As an employer you would not expect your employee to work as usual if they were suffering from a physical illness that caused them obvious pain. Unfortunately, when people are suffering from mental health issues such as depression the signs are not obvious, or necessarily even visible at all. Many choose to suffer in silence because of stigma.
Relationship breakdowns, financial worries, grief and many other issues can be the trigger. But the frightening statistic is that 42% of employees have considered resigning due to workplace stress.
That’s almost half the working population. Whilst moderate stress is typical in the workplace and can help build resilience, pro-longed stress can be hugely problematic. It can lead to complications with a person’s physical and mental health.
Why workplace mental health matters
Employees who are struggling with their mental health may find it difficult to work well. One in five even feel like they can’t come in to work at all. Increased absences can lead to their work colleagues starting to feel the strain of an increasing workload. This can create a domino effect of stress-related problems and before you know it, your business is suffering too.
At a cost of £1,035 per employee absent with mental ill-health each year, it’s an expensive matter.
Employers have a legal obligation to ensure the health, safety and well-being of their staff. Failing to adequately address mental ill-health in your business can lead to a disability discrimination claim. In turn this can result in a damaging employment tribunal. But even more important is the fact that happy staff are more productive.
Time to change
Good mental health should be aspired to like good physical health. The difficulty is that it is harder to know when someone is struggling with mental ill-health unless they tell you. As UK government-backed organisation Time To Change points out, sometimes we say we’re fine when we’re not.
Without being intrusive or presumptuous, employers must address and tackle mental health matters in their workplace. Luckily there is support available to help with this.
Changes you can make today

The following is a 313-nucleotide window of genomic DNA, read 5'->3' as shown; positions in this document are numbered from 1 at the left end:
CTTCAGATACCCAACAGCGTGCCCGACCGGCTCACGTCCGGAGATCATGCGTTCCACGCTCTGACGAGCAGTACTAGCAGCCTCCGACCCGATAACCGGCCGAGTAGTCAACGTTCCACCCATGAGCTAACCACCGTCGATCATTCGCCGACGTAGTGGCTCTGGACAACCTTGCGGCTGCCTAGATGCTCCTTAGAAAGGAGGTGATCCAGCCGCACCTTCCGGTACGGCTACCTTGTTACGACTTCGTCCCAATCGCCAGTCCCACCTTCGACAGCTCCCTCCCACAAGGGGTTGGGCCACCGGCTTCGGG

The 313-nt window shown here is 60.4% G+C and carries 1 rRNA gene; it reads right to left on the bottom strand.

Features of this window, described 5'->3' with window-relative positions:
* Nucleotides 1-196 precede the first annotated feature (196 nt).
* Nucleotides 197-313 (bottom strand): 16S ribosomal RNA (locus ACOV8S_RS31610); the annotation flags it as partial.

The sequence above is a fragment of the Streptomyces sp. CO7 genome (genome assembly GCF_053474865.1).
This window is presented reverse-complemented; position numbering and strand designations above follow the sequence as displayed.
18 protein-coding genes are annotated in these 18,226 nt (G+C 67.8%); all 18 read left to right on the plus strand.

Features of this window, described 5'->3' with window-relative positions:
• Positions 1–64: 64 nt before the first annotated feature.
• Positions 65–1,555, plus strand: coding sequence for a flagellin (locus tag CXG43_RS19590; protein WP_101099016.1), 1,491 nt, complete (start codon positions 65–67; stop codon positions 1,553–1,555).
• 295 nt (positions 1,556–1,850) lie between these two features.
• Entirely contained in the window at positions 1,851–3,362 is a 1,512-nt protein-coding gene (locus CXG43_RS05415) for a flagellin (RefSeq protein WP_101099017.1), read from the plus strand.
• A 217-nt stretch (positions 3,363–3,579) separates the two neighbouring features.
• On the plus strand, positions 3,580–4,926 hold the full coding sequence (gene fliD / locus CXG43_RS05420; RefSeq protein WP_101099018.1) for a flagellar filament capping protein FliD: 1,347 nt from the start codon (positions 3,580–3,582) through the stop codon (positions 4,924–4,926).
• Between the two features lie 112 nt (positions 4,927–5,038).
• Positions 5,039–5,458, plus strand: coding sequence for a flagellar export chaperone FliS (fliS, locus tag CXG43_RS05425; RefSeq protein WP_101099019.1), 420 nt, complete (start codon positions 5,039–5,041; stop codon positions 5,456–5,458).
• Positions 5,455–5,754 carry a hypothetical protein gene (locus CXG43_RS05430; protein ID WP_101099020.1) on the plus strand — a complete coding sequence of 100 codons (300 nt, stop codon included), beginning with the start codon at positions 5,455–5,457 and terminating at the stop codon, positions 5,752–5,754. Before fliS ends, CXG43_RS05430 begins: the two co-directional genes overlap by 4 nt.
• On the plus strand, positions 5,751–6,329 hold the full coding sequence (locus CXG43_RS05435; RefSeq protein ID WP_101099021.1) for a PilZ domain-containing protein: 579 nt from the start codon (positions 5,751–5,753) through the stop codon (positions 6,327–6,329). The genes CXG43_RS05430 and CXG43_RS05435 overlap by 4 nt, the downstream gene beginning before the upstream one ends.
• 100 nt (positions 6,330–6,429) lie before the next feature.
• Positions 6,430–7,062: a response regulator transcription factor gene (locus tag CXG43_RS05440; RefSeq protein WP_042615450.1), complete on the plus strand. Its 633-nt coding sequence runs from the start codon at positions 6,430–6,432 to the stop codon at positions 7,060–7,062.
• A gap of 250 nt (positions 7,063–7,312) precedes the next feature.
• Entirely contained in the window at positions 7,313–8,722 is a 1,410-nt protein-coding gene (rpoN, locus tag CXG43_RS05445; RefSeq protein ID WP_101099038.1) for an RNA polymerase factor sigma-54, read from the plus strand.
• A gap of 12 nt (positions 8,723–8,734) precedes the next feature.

There are steps you can take today to make a positive impact on the mental well-being of your employees. It could start with a simple “How are you?” to open the conversation about mental health. Regular 121s with your staff present the perfect opportunity to talk.
Your company culture can impact workplace well-being. Leading by example and fostering a mentally healthy workplace, which leaves no room for stigma or discrimination, let’s employees know that they are respected and working in a safe space.
Consider implementing a workplace well-being programme. Whilst ad hoc activities like bake-offs, away days and such can help to boost morale from time to time, a workplace well-being programme offers a holistic and permanent solution. Health benefits and an employee assistance programme are just some of the elements that can form the basis of your programme.
There is already a requirement for companies to carry out a stress risk assessment. But in addition to that, the government are recommending that a mental health first aider is trained. This provides practical support to employees and can encourage conversations that they may be reluctant to have with their line manager.
We will take the time to listen to the unique needs of your business and provide expert advice on how best you can support your employees and manage mental health in your business.
Call us. There are costs associated with the mismanagement of workplace mental health.